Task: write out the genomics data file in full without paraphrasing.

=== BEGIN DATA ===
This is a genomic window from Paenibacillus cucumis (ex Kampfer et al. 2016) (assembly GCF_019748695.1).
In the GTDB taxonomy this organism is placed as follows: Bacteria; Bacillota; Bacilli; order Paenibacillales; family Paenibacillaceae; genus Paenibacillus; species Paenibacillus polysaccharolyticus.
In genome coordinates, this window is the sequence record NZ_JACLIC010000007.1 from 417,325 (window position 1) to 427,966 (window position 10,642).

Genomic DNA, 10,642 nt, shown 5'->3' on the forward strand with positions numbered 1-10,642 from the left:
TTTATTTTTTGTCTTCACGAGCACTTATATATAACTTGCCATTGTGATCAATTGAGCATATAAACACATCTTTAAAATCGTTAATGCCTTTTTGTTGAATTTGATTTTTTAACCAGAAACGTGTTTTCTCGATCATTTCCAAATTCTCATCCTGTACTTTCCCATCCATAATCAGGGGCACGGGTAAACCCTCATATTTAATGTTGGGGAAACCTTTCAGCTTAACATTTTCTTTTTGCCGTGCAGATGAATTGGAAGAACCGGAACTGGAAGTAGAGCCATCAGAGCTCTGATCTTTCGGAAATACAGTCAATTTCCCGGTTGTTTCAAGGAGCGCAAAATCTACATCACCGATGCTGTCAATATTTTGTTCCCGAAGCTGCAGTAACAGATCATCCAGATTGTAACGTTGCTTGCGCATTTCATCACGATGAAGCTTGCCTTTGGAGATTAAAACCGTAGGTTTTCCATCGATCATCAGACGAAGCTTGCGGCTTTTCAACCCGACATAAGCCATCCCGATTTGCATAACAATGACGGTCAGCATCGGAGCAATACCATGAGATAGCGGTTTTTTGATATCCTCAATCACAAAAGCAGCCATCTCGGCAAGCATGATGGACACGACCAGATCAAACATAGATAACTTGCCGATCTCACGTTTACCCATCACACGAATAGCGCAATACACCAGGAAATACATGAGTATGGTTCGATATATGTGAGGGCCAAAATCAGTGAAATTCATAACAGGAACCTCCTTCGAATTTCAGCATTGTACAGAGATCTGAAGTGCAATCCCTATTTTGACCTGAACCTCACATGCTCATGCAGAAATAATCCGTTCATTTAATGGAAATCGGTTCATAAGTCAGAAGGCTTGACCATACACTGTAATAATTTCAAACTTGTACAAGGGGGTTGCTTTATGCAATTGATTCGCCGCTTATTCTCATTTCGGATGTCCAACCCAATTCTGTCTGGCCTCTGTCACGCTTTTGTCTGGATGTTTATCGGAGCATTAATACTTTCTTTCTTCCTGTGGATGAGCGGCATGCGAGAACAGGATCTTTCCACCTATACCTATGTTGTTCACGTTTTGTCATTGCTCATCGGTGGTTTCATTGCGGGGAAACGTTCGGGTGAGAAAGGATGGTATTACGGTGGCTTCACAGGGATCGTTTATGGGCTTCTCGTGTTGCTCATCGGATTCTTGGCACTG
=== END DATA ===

This is a genomic window from Paenibacillus cucumis (ex Kampfer et al. 2016) (assembly GCF_019748695.1).
In the GTDB taxonomy this organism is placed as follows: Bacteria; Bacillota; Bacilli; order Paenibacillales; family Paenibacillaceae; genus Paenibacillus; species Paenibacillus polysaccharolyticus.
In genome coordinates, this window is the sequence record NZ_JACLIC010000007.1 from 417,325 (window position 1) to 427,966 (window position 10,642).

Genomic DNA, 10,642 nt, shown 5'->3' on the forward strand with positions numbered 1-10,642 from the left:
TTTATTTTTTGTCTTCACGAGCACTTATATATAACTTGCCATTGTGATCAATTGAGCATATAAACACATCTTTAAAATCGTTAATGCCTTTTTGTTGAATTTGATTTTTTAACCAGAAACGTGTTTTCTCGATCATTTCCAAATTCTCATCCTGTACTTTCCCATCCATAATCAGGGGCACGGGTAAACCCTCATATTTAATGTTGGGGAAACCTTTCAGCTTAACATTTTCTTTTTGCCGTGCAGATGAATTGGAAGAACCGGAACTGGAAGTAGAGCCATCAGAGCTCTGATCTTTCGGAAATACAGTCAATTTCCCGGTTGTTTCAAGGAGCGCAAAATCTACATCACCGATGCTGTCAATATTTTGTTCCCGAAGCTGCAGTAACAGATCATCCAGATTGTAACGTTGCTTGCGCATTTCATCACGATGAAGCTTGCCTTTGGAGATTAAAACCGTAGGTTTTCCATCGATCATCAGACGAAGCTTGCGGCTTTTCAACCCGACATAAGCCATCCCGATTTGCATAACAATGACGGTCAGCATCGGAGCAATACCATGAGATAGCGGTTTTTTGATATCCTCAATCACAAAAGCAGCCATCTCGGCAAGCATGATGGACACGACCAGATCAAACATAGATAACTTGCCGATCTCACGTTTACCCATCACACGAATAGCGCAATACACCAGGAAATACATGAGTATGGTTCGATATATGTGAGGGCCAAAATCAGTGAAATTCATAACAGGAACCTCCTTCGAATTTCAGCATTGTACAGAGATCTGAAGTGCAATCCCTATTTTGACCTGAACCTCACATGCTCATGCAGAAATAATCCGTTCATTTAATGGAAATCGGTTCATAAGTCAGAAGGCTTGACCATACACTGTAATAATTTCAAACTTGTACAAGGGGGTTGCTTTATGCAATTGATTCGCCGCTTATTCTCATTTCGGATGTCCAACCCAATTCTGTCTGGCCTCTGTCACGCTTTTGTCTGGATGTTTATCGGAGCATTAATACTTTCTTTCTTCCTGTGGATGAGCGGCATGCGAGAACAGGATCTTTCCACCTATACCTATGTTGTTCACGTTTTGTCATTGCTCATCGGTGGTTTCATTGCGGGGAAACGTTCGGGTGAGAAAGGATGGTATTACGGTGGCTTCACAGGGATCGTTTATGGGCTTCTCGTGTTGCTCATCGGATTCTTGGCACTG